In the ripped-from-the-headlines world of Law and Order: SVU, a pandemic is happening, just like in real life. Or is it? The show, which is in its twenty-second season, seems to change its own mind on this point multiple times within a single episode.
In an obvious reference to the Amy Cooper birdwatching situation in Central Park last October, the first Law and Order: SVU episode of the season starts with a white woman, her mask on her chin, calling the cops on a Black man for “threatening” her and her son in the park. As unmasked officers show up, her son finds a body in the dirt, leading the cops to forcefully arrest the Black man. Arriving on the scene, Captain Olivia Benson—who quickly pulls her mask down to talk to the victim and onlookers—suggests that her colleague ride along with the victim in the ambulance, but the EMT shuts her down: “Sorry, COVID.”
The season, which just aired its seventh episode, proceeds confusingly. Cops meet up and pull their masks off quickly before sitting close together indoors or in cars. When they interview a suspect in a closed room in the precinct, he initially wears a KN95, but then removes it mid-conversation. When officers Rollins and Tamin visit a hospital, they don surgical masks, but the medical worker they’re speaking to does not. Officers show up at victims’ and witnesses’ homes often without masks and often don’t always observe social distancing. On a jury, only a handful of jurors are masked. There’s clearly effort on SVU’s part to depict reality, but what’s the logic here?
I’m not the only one feeling like I’m lowkey losing my mind when I watch SVU. When new episodes drop each week, similar responses trickle onto Twitter, calling the show’s inconsistent pandemic messaging “terrible” and “so stupid.” The show is so bad at depicting the pandemic, in fact, that a recent episode made one viewer think SVU had ended it in its universe altogether—until masks appeared several minutes in. “WHAT THE HELL. DO IT OR DON’T DO IT. THIS IS LUDICROUS.” The musician Vagabon tweeted last week: “this season they are actively incorporating covid and it’s weird because they take their masks off when they enter a closed space or interrogate someone and it‘s so weird to see them use masks wrong?” To outraged and confused viewers, there’s an idea that SVU should do the masks right, or it shouldn’t do them at all so as to not misinform viewers.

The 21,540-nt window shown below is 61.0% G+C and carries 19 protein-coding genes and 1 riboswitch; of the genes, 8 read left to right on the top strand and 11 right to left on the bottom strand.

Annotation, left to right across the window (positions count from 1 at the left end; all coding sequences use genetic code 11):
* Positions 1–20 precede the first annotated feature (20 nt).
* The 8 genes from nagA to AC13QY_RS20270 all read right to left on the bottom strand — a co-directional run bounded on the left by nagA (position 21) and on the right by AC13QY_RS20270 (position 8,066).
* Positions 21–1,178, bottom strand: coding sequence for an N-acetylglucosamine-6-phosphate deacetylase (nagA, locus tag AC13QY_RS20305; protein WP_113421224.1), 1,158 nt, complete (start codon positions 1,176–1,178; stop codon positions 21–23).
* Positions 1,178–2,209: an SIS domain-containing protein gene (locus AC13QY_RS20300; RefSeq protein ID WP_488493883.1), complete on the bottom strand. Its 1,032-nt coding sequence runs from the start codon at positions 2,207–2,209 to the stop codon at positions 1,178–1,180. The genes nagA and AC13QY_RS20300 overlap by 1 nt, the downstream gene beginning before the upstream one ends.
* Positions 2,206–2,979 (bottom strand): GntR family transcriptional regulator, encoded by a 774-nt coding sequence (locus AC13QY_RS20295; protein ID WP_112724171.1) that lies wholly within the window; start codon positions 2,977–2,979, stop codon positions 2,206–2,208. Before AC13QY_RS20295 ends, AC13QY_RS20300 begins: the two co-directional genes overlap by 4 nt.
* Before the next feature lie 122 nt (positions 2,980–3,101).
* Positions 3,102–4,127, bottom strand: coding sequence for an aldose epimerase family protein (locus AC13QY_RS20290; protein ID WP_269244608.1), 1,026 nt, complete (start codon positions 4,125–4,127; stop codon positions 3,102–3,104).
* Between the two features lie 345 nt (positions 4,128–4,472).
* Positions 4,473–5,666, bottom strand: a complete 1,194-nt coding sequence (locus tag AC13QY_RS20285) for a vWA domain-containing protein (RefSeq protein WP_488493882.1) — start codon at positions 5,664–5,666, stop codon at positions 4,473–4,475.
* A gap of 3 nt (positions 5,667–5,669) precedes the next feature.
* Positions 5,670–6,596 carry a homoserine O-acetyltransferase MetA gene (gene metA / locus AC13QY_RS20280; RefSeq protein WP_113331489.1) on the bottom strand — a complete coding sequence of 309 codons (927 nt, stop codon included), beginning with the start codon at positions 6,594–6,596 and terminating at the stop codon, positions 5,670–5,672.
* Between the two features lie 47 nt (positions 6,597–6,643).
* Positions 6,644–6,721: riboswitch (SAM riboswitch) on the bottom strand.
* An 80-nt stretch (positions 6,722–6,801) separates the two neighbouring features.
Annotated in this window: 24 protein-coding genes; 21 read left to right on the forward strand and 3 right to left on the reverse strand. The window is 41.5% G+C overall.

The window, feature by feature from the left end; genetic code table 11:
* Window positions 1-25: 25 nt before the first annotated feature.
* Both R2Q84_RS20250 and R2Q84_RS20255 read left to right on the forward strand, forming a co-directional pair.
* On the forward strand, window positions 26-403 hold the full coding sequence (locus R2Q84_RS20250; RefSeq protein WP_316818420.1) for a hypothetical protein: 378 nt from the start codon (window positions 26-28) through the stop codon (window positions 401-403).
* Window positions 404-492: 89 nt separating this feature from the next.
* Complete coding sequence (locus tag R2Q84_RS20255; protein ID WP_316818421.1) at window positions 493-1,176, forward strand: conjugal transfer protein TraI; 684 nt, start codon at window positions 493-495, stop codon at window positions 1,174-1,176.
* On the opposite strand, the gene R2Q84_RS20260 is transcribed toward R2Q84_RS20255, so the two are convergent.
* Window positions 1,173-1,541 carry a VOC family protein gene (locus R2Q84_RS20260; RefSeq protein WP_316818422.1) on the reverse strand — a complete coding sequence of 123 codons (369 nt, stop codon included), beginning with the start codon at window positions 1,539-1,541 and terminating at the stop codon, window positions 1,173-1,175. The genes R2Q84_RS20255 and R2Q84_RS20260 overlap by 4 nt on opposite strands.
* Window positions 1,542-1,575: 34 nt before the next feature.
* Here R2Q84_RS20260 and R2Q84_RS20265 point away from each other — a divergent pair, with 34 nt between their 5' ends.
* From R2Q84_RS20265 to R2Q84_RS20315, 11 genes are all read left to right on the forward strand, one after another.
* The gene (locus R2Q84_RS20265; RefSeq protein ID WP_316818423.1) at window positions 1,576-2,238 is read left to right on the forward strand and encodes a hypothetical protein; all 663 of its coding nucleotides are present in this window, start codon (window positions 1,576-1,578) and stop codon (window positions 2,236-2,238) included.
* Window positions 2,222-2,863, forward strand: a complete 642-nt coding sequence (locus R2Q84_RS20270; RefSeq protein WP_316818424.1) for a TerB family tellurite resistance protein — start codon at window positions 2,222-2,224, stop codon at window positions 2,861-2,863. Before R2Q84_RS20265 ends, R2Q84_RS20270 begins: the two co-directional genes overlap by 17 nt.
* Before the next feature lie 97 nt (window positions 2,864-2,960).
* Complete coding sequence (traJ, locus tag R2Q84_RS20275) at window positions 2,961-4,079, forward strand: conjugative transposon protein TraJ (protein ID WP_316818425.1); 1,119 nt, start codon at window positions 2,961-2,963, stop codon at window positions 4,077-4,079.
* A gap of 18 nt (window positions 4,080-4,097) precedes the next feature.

To counter these complaints, there’s a running joke that the show’s approach to mask wearing, especially among police officers, is one of its most accurate elements. It’s been common to see cops doing their jobs without masks in New York City over the past year. In June of 2020—around the time NYPD officers were showing up to protests, largely unmasked—the Twitter watchdog account @nypdmaskwatch even began crowdsourcing the many instances of NYPD cops going bare-faced in public.
The confusion about how to handle COVID certainly isn’t limited to SVU. As network TV shows resumed production last year, everything from Superstore to This Is Us to South Park has had to decide how to depict the pandemic, though medical shows like Grey’s Anatomy received the gift of a new plot device. TV shows might even have a responsibility to inform viewers of issues like racial inequities in health care or anti-vaccine movements, showrunner David Schulner of the medical drama New Amsterdam told US Weekly in a podcast last year.
However, as some of these attitudes land better than others, they call into question what we ask for from our TV shows.
To some SVU’s viewers, the show’s approach doesn’t really matter, because television is supposed to be escapism. On Friday, an SVU viewer tweeted at Ice-T to ask him why nobody on Law and Order wears a mask. Because the show is “make believe,” he wrote in response. At least one viewer has commented that the show’s inclusion of masks and distancing makes it less viable as escapism content. After all, how much can you really escape reality through a show whose entire foundation is to mirror back what’s happening in the news?
There’s certainly a logical explanation for intermittent suspending of disbelief around the pandemic on TV, like the fact that it would be harder for viewers to understand and hear speech or see emotion if everyone was masked. That probably wouldn’t be enjoyable to watch. But when you take into account the mixed messages it gives viewers, this muddled approach to acknowledging the pandemic feels just as bad as not doing it at all.